1 A Cry for Wisdom: Theology for the Twenty-first Century.
From the Twentieth to the Twenty-first Century: Theological Abundance and Variety.
Four Elements of Wise Creativity.
2 Drama in Bible, Theology, and Life.
The Bible: More Dramatic than Epic or Lyric.
Gospel of John – Epic, Lyric, and above all Dramatic.
Intensity and Extensity in the Ongoing Drama.
Conclusion: Drama, Wise Theological Creativity, and an Unanswered Question.
3 A Dramatic Code for Twenty-first Century Theology.
Modern Secularity and the Health of the Public Sphere.
A Drama-centered Account of Modernity.
A Dramatic Code for Theology Today.
Conclusion: Within and Beyond the Drama.
4 Desire Above All.
A Balanced Dynamic of Theological Moods.
Between Closed Religion and Wide Open Religion.
Theological Moods in Bible and Tradition.
God-centered Moods: The Divine Passive.
5 Belonging: Church, Collegiality, Conversation.
Belonging to God and Each Other through Covenant.
Theological Creativity in and for the Church.
Learning and Teaching Together: Collegiality.
Extended Belonging: Conversations.
Intensive Belonging: Cohabitations, Collaborations, and Movements.
Intimate Belonging: Friendships.
Conclusion: Complex Belonging.
6 Church and Society.
First Case Study: Dietrich Bonhoeffer.
Continuing This Drama.
Contemporary Case: Theological Tasks for the Church in Democratic Civil Societies.
7 Inter-Faith Blessing.
A Jewish Blessing: Dabru Emet.
A Muslim Blessing: A Common Word.
Scriptural Reasoning as ""First Inter-Faith Theology"".
Seeking Wisdom for Inter-Faith Engagement: A Muscat Manifesto.
8 New Theology and Religious Studies: Shaping, Teaching, and Funding a Field.
What is New Theology and Religious Studies?
A Framework for Creativity.
Curriculum and Teachers.
The Global Potential of New Theology and Religious Studies.
9 Becoming a Theologian: The Apprentice.
Disciple and Apprentice.
Retrieval – A Receptive, Reading Self.
Engagement – A Loved and Loving Self.
Thinking – An Imaginative, Discerning Self.
Communication – A Witnessing, Poetic Self.
10 The Bible: Creative Source of Theology.
How the Bible Has Shaped This Manifesto.
What Sort of Bible Reading is This?
The Four Elements of Wise and Creative Theology in the Bible.
A Biblical Hope for Twenty-first Century Theology.
Notes and References.
“In my opinion, this book’s readability is its greatest strength because here it comes closest to serving his purpose: to stimulate readers to seek wisdom and thereby assist them in shaping not only their personal lives but society.” (Studies in Religion, 1 September 2013)
“Thus far, the volume is of general interest, but there follows two more specialist chapters which cover academic teaching, curriculum shaping and funding and then the process of learning to be a theologian.” (Evangelical Quarterly, 3 July 2012)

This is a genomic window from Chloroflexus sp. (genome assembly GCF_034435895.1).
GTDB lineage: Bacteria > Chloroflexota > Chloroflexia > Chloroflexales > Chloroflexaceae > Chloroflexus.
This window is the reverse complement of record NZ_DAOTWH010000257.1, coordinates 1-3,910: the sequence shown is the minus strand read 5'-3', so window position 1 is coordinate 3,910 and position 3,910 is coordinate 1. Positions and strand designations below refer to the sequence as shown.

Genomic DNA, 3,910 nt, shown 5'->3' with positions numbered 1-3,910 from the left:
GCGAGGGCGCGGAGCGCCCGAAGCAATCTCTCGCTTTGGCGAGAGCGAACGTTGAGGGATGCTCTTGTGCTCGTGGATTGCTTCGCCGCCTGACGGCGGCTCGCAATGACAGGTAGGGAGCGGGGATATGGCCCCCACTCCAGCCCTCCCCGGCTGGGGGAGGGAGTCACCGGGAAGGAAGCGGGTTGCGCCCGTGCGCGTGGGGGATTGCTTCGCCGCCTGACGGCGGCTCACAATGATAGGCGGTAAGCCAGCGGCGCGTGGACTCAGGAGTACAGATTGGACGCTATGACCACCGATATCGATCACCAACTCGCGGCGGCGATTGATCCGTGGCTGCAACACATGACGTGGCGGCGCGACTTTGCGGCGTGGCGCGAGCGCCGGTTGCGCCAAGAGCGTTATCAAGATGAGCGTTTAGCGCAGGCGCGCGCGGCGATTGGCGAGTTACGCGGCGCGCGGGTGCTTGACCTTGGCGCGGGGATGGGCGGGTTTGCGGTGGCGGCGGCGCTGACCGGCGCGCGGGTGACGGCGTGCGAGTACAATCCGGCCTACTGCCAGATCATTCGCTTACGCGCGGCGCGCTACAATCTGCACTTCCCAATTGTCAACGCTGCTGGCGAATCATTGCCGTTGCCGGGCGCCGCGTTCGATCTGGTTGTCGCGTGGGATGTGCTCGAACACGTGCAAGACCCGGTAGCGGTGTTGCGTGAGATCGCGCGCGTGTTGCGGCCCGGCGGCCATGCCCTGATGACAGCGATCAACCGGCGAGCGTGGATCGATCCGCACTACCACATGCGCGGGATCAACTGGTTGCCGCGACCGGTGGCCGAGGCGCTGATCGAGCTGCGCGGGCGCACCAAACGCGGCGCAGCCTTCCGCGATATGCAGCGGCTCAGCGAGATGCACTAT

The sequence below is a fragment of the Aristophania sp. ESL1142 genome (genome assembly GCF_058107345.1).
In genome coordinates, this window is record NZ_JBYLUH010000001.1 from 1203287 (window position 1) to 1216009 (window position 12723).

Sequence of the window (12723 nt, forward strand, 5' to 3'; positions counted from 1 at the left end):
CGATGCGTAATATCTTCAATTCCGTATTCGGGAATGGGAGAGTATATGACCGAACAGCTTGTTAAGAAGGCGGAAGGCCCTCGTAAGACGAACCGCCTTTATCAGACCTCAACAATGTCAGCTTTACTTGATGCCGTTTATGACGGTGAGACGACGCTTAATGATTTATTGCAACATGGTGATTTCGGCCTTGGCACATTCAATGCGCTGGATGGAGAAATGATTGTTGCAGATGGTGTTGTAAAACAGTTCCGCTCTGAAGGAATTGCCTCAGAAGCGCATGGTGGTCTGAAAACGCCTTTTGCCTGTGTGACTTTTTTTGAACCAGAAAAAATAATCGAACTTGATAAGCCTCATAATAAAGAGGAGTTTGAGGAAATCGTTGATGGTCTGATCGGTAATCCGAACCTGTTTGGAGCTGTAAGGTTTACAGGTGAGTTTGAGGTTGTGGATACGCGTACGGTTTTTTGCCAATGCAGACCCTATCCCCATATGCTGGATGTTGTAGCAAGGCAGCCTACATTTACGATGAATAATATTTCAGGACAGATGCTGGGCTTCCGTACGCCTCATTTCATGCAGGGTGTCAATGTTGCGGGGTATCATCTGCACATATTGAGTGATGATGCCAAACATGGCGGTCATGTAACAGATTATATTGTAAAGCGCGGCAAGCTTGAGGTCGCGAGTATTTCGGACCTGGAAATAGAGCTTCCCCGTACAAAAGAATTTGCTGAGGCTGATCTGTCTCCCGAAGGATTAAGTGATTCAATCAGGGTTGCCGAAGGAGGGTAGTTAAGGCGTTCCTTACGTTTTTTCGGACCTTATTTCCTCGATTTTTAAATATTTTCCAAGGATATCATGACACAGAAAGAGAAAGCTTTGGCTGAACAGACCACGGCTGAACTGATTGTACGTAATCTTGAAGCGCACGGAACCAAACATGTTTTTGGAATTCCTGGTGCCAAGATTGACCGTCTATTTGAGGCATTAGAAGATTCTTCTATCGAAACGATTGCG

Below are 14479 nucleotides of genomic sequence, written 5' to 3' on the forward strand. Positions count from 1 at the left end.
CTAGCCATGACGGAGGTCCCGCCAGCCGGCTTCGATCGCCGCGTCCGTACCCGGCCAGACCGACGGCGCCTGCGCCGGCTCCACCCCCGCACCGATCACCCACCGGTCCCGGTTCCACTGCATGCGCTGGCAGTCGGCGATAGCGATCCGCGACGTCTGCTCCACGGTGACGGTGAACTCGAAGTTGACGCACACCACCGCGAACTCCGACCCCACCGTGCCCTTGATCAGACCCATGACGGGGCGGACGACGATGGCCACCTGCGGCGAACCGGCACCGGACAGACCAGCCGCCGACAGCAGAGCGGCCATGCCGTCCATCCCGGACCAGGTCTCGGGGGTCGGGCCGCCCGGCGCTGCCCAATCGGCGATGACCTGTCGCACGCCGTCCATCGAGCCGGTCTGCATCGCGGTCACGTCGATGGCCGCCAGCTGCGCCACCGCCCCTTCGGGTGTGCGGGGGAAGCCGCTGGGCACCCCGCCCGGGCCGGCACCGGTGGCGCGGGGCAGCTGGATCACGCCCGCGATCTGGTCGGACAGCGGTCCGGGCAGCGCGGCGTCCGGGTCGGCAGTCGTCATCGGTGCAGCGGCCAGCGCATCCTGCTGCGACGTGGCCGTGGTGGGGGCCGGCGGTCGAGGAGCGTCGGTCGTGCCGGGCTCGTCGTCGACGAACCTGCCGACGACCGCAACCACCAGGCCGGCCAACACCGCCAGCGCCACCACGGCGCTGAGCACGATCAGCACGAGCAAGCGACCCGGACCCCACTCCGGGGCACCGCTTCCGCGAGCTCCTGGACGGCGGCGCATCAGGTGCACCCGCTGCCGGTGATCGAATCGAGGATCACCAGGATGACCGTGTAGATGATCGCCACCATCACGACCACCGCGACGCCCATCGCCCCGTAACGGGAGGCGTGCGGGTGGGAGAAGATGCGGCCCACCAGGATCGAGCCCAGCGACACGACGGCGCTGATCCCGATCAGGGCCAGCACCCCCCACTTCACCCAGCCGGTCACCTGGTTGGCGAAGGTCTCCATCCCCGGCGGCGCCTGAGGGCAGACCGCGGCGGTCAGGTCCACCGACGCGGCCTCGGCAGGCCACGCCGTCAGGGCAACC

“This thoughtful and encouraging book forms part of a new series addressing contemporary debates and controversies in the humanities and social sciences . . . The book deserves to be read prayerfully and I hope it will find its way into the hands of those training for ministry as well as parish clergy and congregational leaders.” (Religion & Theology, 1 August 2012)
“Ford’s central achievement, then, is his insistence on a model of theology that bears witness to the unity, diversity, and vibrancy of twenty-first century Christianity.” (The Furrow, 1 September 2012)""The Future of Christian Theology is a book which is at once as bold and exciting as it is sensitive and wise. . . The book marks the very best of what that series might provide: written in exceptionally clear and accessible prose, it is nevertheless profound and deep. . . I cannot imagine any theologian or church person who would not find the reading of this book a beneficial enterprise. It is a must for all who care about the health of theology, the Church and - even more broadly - the world of which they are a part."" (Theology, 1 November 2011)
""This book represents a mature summary of his academic and institutional vision."" (Church Times, 23 September 2011)
""Ford writes exegesis that does more than illustrate; it leads . . . It's really, really good . . . Few theologians writing today are better positioned to see where theology needs to stay the same and where it needs to change for a new century."" (The Christian Century, 18 April 2011)
""The Future of Christian Theology by Prof David Ford of Cambridge (Wiley-Blackwell, £50) is another feast of good things: a book to widen horizons and deepen spirituality . . .So, two splendid books to feed minds and hearts."" (Methodist Recorder, 21 July 2011)
""In the meantime, Ford's timely, stylish and passionate manifesto gives theologians plenty of work to be getting on with."" (The Tablet, 23 April 2011)